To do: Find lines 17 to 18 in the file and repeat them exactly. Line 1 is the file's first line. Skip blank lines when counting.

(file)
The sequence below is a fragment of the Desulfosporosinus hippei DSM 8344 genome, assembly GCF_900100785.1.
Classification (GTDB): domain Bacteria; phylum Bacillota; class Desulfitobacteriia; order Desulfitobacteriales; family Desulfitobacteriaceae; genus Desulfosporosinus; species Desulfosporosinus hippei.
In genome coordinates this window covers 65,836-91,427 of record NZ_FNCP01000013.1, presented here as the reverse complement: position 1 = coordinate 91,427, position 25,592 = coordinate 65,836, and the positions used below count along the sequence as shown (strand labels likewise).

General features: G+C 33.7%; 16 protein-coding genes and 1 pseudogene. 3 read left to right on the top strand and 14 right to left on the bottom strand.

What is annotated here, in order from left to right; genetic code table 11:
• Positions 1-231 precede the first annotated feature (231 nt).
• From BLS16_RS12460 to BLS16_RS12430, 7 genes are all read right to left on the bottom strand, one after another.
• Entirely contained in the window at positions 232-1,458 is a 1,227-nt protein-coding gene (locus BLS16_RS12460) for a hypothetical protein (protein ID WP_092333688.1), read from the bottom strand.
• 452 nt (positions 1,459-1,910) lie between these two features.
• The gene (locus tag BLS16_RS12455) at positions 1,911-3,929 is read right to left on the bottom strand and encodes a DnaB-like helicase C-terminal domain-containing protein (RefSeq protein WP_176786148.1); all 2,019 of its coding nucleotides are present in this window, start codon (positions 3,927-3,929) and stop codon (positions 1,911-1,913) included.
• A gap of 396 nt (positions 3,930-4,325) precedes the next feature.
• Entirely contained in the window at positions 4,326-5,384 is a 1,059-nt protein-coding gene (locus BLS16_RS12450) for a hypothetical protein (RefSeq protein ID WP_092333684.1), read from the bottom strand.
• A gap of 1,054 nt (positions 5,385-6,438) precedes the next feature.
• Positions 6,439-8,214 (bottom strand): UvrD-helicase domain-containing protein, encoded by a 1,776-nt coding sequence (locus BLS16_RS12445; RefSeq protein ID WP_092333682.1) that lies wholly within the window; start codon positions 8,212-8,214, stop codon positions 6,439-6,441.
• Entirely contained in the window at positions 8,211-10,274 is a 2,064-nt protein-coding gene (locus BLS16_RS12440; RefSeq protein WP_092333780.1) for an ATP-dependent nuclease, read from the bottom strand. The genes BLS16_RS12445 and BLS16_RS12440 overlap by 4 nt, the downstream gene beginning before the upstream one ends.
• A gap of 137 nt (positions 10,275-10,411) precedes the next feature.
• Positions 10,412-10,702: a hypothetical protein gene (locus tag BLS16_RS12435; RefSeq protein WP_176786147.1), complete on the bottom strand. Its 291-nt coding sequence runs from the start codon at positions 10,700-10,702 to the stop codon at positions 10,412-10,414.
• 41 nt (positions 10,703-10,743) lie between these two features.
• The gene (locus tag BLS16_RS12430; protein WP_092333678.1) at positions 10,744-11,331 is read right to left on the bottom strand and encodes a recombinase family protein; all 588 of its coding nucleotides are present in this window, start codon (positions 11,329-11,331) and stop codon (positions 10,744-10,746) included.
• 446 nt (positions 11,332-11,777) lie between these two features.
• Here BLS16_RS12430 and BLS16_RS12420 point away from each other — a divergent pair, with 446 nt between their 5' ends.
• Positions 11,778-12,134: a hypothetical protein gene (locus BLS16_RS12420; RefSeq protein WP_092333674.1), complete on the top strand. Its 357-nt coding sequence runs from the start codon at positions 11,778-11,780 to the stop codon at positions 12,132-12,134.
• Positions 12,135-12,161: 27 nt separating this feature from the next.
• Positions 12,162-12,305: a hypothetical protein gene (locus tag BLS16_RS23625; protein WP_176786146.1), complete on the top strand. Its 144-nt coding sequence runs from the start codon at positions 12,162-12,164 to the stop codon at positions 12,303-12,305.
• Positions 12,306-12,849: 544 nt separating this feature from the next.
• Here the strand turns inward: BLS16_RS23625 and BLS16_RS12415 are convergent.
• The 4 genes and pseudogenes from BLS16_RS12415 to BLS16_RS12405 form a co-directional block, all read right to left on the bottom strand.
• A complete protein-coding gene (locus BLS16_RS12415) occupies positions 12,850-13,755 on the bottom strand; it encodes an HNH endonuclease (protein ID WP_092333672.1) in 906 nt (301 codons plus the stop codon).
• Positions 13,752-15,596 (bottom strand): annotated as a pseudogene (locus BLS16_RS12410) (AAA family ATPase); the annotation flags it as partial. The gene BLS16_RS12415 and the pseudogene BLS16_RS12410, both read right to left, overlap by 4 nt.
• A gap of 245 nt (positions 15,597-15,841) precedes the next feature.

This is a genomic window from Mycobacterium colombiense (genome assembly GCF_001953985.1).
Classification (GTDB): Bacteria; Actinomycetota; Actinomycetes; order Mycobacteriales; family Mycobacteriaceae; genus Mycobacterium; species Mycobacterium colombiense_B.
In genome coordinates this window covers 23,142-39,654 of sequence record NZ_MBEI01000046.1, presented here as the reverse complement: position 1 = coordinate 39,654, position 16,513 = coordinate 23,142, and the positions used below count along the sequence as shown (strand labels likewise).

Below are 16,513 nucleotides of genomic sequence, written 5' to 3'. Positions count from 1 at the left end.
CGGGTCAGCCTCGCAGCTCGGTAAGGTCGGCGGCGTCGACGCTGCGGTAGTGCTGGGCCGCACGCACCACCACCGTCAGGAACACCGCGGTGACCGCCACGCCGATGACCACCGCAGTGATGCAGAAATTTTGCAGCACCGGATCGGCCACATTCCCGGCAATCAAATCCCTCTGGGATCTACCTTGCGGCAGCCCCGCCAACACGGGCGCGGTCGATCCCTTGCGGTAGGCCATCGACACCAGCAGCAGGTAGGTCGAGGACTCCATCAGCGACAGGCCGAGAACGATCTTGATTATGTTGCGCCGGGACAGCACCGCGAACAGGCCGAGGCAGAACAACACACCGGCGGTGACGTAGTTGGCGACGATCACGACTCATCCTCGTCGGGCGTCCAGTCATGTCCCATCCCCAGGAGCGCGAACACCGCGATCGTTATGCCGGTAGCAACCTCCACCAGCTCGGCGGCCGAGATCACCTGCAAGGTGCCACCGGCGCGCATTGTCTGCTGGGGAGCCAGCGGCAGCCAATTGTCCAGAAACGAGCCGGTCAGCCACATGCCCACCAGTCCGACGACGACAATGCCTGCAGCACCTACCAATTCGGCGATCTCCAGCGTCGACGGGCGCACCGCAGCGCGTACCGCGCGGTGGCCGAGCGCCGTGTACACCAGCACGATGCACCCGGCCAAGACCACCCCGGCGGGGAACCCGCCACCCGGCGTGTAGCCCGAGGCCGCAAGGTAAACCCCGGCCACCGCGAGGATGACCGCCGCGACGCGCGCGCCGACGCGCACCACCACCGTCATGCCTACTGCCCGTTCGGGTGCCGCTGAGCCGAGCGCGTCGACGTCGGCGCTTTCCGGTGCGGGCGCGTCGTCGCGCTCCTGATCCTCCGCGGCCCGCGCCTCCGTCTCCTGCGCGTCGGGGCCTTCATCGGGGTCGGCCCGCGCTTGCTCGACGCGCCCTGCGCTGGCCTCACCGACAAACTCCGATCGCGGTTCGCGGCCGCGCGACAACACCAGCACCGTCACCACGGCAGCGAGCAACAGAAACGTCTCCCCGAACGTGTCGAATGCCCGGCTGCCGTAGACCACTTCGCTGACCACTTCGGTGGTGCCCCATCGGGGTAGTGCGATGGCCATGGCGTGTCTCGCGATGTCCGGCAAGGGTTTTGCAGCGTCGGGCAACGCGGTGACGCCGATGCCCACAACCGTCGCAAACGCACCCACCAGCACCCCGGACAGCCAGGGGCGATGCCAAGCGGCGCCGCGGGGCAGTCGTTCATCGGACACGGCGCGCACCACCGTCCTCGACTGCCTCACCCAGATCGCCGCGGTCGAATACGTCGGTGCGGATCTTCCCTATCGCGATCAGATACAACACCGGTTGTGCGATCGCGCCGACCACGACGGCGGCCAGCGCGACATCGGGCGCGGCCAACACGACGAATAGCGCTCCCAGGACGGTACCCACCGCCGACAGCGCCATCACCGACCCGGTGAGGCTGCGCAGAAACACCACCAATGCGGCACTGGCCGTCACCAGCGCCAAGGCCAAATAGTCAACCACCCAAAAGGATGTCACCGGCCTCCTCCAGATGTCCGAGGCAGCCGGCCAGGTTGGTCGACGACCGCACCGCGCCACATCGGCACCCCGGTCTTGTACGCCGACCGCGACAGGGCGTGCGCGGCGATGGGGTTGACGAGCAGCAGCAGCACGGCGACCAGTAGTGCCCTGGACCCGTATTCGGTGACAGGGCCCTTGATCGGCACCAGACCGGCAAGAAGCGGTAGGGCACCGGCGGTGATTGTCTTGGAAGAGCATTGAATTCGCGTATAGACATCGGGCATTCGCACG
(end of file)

• Positions 10,412-10,702: a hypothetical protein gene (locus tag BLS16_RS12435; RefSeq protein WP_176786147.1), complete on the bottom strand. Its 291-nt coding sequence runs from the start codon at positions 10,700-10,702 to the stop codon at positions 10,412-10,414.
• 41 nt (positions 10,703-10,743) lie between these two features.